I’m inspired. I’ve recently received, and am in the process of reading, two magnificent books of comic historical significance.
The first is Bob Andelman’s, WILL EISNER: A SPIRITED LIFE, which is the second and much improved edition of Bob’s classic biography of that comic legend. I’ve know I’ve said it before, but it deserves repeating: this is THE best book ever written about Eisner. Period. And even if you’ve read the first edition, you owe it to yourself to buy this one. It’s chock full of photos and artwork and new text, including interviews not contained in the first edition. (There is even a rare interview with this humble gumshoe.) Obviously, I recommend this book very highly.
The second book is equally awesome and that is Bill Schelly’s, HARVEY KURTZMAN: THE MAN WHO CREATED MAD AND REVOLUTIONIZED HUMOR IIN AMERICA. This thick tome (642 pages) is easily the most comprehensive and detailed biography of the mad genius, Kurtzman. I have quite a ways yet to go to finish the book, but skipping ahead I can see that it covers every aspect of Kurtzman’s life and career. A truly impressive work. And again, this book gets my highest recommendation.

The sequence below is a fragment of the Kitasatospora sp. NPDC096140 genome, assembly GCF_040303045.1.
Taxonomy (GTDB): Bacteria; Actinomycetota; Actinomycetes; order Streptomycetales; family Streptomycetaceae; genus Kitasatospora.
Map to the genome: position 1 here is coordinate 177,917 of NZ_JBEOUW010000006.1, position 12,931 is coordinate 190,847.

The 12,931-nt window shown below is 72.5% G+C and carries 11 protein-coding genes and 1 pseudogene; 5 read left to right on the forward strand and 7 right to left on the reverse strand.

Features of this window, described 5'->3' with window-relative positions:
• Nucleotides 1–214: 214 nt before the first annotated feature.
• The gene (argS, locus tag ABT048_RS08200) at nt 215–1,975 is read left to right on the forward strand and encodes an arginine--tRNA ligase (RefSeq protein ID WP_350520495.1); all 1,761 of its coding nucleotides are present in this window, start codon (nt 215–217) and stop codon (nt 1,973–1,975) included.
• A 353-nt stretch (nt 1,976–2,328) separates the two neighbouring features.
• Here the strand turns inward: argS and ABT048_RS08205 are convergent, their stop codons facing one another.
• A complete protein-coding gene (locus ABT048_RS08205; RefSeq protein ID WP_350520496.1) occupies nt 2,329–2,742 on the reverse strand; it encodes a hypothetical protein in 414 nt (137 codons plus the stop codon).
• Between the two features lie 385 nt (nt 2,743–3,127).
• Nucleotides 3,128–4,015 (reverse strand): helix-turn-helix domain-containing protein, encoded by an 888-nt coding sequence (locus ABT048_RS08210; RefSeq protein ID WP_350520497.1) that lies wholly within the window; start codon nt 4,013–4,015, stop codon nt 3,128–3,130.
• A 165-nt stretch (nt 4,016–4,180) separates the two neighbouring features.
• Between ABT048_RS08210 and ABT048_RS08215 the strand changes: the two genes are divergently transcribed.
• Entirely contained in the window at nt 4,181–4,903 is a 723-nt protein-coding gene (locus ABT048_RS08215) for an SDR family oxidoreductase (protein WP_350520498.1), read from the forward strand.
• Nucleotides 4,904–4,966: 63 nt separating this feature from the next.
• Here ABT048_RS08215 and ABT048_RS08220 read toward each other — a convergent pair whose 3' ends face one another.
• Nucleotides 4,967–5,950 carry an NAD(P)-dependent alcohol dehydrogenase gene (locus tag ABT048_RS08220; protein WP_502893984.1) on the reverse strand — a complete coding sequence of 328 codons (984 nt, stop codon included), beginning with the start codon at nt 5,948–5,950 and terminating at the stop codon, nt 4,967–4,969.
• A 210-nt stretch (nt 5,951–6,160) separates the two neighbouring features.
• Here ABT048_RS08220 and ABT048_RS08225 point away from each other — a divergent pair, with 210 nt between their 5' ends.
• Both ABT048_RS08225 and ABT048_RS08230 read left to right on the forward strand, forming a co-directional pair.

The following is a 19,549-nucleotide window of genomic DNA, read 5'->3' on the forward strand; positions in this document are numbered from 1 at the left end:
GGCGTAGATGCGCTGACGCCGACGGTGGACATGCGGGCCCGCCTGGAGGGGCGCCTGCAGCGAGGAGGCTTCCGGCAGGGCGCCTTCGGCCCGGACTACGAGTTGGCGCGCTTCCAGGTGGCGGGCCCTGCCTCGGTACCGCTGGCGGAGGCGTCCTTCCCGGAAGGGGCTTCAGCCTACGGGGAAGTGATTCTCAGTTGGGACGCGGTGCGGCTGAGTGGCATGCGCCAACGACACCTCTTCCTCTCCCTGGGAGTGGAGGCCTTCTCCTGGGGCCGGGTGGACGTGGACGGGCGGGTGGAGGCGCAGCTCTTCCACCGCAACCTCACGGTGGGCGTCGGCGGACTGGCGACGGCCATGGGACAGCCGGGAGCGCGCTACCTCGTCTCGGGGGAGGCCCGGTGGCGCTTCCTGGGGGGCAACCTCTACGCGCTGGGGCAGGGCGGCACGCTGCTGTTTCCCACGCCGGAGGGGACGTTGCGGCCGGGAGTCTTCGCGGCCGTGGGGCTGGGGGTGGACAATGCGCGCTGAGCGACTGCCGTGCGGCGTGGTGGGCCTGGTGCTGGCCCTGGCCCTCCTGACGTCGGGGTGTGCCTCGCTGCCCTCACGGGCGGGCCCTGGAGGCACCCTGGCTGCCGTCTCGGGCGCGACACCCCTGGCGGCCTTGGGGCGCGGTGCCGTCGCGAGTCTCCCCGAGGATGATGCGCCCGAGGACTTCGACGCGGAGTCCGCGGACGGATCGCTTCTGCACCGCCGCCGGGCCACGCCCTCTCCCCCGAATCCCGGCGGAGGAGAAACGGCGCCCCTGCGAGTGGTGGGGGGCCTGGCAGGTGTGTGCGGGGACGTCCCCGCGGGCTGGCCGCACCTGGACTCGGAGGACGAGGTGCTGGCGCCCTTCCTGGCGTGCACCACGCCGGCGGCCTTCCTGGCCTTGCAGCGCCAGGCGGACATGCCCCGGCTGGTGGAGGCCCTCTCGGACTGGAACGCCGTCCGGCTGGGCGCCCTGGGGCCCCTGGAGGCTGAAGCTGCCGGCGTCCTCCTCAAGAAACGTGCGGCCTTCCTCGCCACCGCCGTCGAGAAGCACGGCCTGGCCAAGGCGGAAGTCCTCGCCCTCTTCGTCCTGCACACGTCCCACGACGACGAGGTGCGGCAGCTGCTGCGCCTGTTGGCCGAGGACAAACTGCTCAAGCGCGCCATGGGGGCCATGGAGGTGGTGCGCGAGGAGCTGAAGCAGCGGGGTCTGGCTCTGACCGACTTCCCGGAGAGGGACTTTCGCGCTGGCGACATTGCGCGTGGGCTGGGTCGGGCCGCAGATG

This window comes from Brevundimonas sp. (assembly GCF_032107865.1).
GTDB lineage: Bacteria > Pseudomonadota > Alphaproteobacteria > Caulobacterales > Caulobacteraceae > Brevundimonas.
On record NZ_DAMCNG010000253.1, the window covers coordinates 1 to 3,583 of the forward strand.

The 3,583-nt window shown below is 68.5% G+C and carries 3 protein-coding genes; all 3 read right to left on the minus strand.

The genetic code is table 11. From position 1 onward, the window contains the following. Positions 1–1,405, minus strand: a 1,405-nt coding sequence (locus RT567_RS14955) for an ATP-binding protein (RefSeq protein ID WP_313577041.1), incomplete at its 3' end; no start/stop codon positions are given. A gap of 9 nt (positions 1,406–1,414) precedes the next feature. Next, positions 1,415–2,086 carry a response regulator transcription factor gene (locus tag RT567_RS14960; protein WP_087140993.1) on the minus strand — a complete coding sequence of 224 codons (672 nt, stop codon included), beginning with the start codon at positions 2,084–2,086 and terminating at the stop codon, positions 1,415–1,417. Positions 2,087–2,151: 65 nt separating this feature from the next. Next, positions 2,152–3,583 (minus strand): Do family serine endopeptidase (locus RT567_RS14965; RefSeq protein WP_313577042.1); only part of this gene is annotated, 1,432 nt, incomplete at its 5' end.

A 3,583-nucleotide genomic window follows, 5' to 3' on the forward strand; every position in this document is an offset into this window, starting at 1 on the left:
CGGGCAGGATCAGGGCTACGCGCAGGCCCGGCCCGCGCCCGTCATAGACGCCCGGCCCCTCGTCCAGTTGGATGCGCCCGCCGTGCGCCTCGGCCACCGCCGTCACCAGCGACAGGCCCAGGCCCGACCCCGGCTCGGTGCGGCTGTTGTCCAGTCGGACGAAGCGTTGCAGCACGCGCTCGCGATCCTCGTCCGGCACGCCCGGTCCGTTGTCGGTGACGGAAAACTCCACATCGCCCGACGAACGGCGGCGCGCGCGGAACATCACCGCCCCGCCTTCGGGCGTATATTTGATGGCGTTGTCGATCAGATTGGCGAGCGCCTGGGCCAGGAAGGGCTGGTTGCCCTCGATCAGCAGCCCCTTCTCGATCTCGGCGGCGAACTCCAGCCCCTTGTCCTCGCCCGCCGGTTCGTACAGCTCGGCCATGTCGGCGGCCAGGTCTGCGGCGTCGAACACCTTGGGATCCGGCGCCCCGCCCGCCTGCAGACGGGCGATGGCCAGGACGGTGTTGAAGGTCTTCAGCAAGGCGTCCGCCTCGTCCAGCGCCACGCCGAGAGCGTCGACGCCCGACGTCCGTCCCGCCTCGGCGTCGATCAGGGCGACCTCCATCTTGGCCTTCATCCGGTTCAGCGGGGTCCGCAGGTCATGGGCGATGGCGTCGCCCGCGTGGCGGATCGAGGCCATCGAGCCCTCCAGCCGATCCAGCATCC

As a visual appendix to Schelly’s book, below are scans from the October, 1962, issue of PLAYBOY featuring the first appearance of the Kurtzman/Elder strip, “Little Annie Fanny”. This is a far more demure version of “Annie” than you may remember, as she is depicted acting in “Mad Men” era commercials. It’s somewhat ironic that this “Annie” appears downright prudish in comparison to commercials running on television today.